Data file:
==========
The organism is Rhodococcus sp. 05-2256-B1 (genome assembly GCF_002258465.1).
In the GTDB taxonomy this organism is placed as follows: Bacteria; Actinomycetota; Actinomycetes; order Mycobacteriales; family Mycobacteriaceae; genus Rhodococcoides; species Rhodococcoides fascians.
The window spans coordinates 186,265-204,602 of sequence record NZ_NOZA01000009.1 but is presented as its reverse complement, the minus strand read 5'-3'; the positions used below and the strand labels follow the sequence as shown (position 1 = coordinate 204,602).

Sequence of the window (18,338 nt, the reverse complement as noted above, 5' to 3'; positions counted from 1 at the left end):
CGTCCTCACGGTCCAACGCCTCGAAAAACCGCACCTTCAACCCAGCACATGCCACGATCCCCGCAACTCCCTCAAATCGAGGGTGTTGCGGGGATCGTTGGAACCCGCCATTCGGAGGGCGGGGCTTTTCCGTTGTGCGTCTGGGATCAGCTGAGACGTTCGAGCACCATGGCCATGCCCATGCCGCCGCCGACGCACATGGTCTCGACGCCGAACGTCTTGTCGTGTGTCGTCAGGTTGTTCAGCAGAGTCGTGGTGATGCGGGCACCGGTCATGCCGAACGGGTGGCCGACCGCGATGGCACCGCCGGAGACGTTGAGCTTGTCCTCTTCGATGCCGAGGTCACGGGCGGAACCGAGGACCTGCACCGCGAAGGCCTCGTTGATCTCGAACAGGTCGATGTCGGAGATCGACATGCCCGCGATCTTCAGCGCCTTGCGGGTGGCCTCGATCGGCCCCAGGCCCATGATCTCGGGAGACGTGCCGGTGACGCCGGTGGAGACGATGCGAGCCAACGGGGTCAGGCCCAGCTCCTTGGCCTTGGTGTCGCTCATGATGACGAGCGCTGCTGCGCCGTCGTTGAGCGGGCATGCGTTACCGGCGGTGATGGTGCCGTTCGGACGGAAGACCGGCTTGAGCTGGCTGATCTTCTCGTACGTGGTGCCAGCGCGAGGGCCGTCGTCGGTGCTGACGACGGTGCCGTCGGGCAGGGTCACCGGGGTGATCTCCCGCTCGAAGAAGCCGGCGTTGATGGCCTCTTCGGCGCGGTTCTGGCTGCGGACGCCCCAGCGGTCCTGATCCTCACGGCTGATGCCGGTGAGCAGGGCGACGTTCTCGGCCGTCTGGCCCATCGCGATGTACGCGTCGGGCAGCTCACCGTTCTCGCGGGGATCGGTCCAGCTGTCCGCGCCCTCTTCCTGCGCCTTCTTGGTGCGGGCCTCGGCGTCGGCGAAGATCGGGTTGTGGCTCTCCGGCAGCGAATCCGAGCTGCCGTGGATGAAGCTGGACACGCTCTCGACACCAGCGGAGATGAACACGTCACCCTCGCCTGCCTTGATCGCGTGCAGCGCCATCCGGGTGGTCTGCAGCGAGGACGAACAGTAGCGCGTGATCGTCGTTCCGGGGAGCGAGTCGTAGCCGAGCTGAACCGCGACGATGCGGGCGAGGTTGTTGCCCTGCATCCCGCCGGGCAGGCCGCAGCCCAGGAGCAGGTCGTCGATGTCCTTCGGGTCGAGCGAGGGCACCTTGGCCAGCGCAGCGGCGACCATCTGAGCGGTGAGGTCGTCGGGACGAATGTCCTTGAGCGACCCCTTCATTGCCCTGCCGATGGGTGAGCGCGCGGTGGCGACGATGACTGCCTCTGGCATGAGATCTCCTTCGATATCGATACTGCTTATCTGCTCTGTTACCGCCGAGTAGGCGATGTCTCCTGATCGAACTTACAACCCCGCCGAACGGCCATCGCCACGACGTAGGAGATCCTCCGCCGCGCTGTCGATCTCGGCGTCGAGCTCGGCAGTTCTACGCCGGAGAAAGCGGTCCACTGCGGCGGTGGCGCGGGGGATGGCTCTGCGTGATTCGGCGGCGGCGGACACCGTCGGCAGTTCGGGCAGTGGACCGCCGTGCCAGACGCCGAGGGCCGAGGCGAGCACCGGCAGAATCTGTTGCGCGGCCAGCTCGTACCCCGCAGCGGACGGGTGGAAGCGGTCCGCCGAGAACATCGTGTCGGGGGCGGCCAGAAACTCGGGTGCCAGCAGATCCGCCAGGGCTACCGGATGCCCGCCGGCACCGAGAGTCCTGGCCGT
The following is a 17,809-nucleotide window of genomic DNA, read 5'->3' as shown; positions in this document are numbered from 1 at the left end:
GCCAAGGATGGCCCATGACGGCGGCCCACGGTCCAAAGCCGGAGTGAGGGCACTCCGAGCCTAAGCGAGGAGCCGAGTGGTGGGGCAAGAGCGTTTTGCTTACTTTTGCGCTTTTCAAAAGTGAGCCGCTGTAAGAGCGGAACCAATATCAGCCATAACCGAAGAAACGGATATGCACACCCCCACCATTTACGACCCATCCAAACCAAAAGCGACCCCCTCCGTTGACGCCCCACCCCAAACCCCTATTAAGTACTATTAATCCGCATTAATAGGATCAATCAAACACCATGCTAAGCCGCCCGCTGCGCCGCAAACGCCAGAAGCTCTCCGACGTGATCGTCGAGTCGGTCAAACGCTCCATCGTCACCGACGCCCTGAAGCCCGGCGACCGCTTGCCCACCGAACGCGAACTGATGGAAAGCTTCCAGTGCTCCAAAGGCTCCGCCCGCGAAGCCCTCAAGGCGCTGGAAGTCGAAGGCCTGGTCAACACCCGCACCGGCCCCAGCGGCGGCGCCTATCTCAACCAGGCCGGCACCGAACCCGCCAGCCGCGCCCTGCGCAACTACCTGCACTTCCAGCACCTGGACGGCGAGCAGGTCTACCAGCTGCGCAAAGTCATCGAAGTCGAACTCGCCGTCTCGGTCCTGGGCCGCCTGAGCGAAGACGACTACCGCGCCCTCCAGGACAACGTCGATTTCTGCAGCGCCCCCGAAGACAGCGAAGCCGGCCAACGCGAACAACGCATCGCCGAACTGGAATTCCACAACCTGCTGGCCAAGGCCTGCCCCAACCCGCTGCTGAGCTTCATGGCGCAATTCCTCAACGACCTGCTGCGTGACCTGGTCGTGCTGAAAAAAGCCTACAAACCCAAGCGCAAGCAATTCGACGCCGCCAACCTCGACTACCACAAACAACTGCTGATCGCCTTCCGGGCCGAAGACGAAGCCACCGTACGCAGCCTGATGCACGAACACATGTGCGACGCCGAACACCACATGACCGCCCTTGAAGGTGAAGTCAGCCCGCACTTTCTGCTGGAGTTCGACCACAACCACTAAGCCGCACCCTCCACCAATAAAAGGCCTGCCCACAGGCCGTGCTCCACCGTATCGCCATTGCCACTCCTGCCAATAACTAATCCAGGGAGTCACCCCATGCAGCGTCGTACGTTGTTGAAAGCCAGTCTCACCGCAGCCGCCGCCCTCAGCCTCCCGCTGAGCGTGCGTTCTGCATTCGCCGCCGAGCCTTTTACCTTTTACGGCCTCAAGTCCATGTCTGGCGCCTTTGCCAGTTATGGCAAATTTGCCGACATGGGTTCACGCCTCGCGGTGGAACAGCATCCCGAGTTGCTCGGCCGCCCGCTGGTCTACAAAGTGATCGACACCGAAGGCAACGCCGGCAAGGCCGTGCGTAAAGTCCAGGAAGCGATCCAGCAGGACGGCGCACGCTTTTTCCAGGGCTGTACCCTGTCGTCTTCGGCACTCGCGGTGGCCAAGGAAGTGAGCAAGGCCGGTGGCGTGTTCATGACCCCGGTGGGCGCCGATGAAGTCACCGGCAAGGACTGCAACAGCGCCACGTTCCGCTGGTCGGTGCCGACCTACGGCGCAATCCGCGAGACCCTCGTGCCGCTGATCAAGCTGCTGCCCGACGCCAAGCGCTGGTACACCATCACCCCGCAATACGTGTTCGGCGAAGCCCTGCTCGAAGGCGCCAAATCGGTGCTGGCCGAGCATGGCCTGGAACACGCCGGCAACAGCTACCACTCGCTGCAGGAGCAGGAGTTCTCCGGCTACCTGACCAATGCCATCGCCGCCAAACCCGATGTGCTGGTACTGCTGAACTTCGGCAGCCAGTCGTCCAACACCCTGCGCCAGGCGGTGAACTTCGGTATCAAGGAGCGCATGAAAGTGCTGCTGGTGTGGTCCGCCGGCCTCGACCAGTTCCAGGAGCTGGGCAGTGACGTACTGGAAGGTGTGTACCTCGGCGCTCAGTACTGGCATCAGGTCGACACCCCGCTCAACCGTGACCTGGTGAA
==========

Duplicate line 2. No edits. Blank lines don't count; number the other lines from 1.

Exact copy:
In the GTDB taxonomy this organism is placed as follows: Bacteria; Actinomycetota; Actinomycetes; order Mycobacteriales; family Mycobacteriaceae; genus Rhodococcoides; species Rhodococcoides fascians.